2) Red Sox. They have all the ingredients to win for the second time in 89 years, including the best closer in baseball, a superb middle of the order now that Manny Ramirez is back and perhaps the best starting pitching of anyone. It's a good enough team to leave Tim Wakefield, 17-game winner with an ailing back, off the first-round roster. Like the Yankees, the Sox also have an advantage over their first-round opponent. Boston has lorded over the Angels in the postseason (remember Dave Henderson?). Plus these Red Sox don't usually beat themselves (their defense is superior everywhere but left field and shortstop). All in all, a well put-together team. Odds: 3-1.

3) Diamondbacks. With 90 wins, the D-Backs set the record for fewest victories for the top team in a league since the advent of the 162-game schedule. Hardly anyone thought they'd get this far (OK, I'll take my bow now; before the season I had D-Backs vs. Tigers in the World Series). There's something about them. Like the other National League teams that are in, they earned it with a strong finish (15-9 in September, not counting the two throwaway games at the end against Colorado). Some will call them lucky, but their unexpectedly strong relief corps gives them hope in close games, and that's not about luck. They won what was by far the NL's toughest division, and, for what it's worth, keep this in mind if they advance: They were 4-2 vs. the Cubs and 5-1 vs. Philly. Odds: 8-1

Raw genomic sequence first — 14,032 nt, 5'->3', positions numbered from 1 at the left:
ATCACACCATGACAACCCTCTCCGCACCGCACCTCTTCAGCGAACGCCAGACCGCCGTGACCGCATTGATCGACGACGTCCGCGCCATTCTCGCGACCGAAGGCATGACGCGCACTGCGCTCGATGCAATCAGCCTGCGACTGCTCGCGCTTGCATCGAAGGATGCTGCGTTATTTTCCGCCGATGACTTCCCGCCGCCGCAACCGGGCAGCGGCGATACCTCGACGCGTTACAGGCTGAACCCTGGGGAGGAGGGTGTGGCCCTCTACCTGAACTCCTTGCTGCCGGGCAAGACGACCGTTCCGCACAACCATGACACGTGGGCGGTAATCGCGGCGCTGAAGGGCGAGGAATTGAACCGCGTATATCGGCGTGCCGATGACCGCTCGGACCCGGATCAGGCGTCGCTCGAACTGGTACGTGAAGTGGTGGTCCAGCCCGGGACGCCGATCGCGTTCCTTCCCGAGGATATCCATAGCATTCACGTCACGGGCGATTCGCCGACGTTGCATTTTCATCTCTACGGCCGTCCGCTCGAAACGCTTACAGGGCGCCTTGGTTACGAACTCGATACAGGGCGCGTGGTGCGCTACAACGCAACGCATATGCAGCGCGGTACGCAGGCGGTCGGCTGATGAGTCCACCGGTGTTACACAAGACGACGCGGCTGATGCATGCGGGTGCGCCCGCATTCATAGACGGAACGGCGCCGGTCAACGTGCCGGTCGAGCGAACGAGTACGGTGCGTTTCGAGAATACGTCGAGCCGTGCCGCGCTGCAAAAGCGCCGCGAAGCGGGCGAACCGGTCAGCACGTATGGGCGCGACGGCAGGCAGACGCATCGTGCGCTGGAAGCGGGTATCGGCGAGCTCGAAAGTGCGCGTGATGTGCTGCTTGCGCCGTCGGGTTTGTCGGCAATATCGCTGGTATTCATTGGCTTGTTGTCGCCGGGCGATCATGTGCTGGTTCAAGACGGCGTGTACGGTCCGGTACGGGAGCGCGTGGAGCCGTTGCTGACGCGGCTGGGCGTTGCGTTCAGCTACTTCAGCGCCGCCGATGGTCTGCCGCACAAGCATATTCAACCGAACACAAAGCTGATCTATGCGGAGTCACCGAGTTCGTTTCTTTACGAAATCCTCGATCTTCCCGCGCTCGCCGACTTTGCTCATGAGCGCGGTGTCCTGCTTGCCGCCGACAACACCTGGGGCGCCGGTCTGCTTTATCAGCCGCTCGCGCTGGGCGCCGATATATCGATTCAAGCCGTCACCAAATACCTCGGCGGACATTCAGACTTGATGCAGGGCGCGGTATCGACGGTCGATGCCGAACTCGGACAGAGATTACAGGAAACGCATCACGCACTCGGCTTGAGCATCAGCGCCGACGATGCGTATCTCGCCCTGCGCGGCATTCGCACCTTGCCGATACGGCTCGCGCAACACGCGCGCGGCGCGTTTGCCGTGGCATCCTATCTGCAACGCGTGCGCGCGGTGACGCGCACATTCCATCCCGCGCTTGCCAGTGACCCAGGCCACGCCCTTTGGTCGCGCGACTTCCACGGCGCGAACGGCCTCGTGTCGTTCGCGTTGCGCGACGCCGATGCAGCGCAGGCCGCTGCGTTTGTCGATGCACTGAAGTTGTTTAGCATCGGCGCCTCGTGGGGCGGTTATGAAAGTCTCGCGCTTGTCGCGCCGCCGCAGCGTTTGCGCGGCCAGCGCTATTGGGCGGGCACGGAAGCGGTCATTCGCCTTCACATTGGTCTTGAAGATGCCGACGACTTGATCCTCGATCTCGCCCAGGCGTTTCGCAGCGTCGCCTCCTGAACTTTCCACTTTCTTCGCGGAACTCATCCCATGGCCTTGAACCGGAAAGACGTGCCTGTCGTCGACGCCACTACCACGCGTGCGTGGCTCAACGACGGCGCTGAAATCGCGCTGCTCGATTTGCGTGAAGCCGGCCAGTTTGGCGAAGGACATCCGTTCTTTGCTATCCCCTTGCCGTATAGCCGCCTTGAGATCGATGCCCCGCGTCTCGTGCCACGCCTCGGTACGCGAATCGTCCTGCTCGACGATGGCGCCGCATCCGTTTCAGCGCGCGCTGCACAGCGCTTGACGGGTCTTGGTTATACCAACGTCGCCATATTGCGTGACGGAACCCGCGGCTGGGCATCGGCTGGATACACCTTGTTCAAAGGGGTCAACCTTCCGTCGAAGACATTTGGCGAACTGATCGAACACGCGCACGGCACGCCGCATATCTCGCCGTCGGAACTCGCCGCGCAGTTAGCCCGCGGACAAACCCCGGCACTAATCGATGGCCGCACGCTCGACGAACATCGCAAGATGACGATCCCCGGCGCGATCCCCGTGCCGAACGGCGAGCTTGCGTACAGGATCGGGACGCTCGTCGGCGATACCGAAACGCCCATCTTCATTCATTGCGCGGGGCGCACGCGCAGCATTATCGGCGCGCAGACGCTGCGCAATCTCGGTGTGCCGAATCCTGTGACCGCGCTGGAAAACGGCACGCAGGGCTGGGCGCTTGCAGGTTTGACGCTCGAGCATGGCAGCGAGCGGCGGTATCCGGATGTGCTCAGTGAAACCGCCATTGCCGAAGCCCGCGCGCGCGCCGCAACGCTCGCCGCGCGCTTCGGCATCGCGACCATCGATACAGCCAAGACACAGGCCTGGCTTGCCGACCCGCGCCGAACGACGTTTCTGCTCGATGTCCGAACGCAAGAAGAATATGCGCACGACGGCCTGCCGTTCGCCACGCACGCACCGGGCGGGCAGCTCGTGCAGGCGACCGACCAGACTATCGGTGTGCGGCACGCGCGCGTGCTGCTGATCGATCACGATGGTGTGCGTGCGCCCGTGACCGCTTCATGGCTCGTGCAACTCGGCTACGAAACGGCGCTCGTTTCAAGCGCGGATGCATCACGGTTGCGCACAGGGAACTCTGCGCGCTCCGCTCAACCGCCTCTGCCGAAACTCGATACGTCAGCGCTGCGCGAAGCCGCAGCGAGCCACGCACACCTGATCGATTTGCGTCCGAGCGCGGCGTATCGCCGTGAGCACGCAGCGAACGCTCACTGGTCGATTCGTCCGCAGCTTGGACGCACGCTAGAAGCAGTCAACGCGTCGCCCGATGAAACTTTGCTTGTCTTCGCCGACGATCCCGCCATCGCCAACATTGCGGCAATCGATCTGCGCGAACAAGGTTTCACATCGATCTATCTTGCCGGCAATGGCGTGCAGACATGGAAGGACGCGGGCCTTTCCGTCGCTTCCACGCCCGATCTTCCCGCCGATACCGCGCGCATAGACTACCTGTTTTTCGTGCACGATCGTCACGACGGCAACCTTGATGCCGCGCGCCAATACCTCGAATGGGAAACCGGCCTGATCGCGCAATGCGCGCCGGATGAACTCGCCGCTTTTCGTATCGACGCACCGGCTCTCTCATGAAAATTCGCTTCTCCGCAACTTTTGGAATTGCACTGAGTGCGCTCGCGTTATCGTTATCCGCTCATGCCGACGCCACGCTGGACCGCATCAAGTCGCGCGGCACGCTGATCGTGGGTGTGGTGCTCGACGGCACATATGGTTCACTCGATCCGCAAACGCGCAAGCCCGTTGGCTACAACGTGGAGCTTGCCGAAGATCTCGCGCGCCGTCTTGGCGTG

4) Rockies. They are quite obviously baseball's hottest team, having won 14 of 15 coming in, including several in hard-to-believe fashion. The clincher came in the tiebreaker, when they beat certain Cy Young winner Jake Peavy and Hall-of-Famer-to-be Trevor Hoffman. They have a superb young nucleus of hitters, led by MVP candidate Matt Holliday (it's going to be either him or Philly's Jimmy Rollins if there's any justice) and Troy (notice the ROY in that first name, for Rookie of the Year) Tulowitzki, who has that Derek Jeter cool-as-ice thing going for him, not to mention a defense that doesn't beat itself, as evidenced by a league-low 68 errors. They'll start with Jeff Francis, who's an emerging star, but they'll depend on talented youngsters Franklin Morales and Ubaldo Jimenez, who just got to the majors. Francis got rocked by their first-round foe, the Phils, a couple weeks ago and Philly's probable starting lineup is 28-for-58 against him lifetime, which spurred Francis to say, "That lineup, it doesn't seem like there's a break.'' Still, the Rocks have too much good karma going to count them out. Odds: 10-1.

5) Phillies. They are hot (13-4 in their last 17 games) and well-built for the playoffs. The infuriating Adam Eaton was omitted from the initial playoff roster, bolstering it with his absence. So if the rotation looked messy several weeks ago, it stacks up nicely now. If every postseason player was put into a hopper and all the teams redrafted, I'm not sure Phillies ace Cole Hamels wouldn't be the first player picked. Kyle Kendrick, who wasn't even in spring training with the team, shows no fear. And Jamie Moyer is too old for fear. They also have MVP candidate Rollins leading them, which isn't a bad way to start. Odds: 11-1.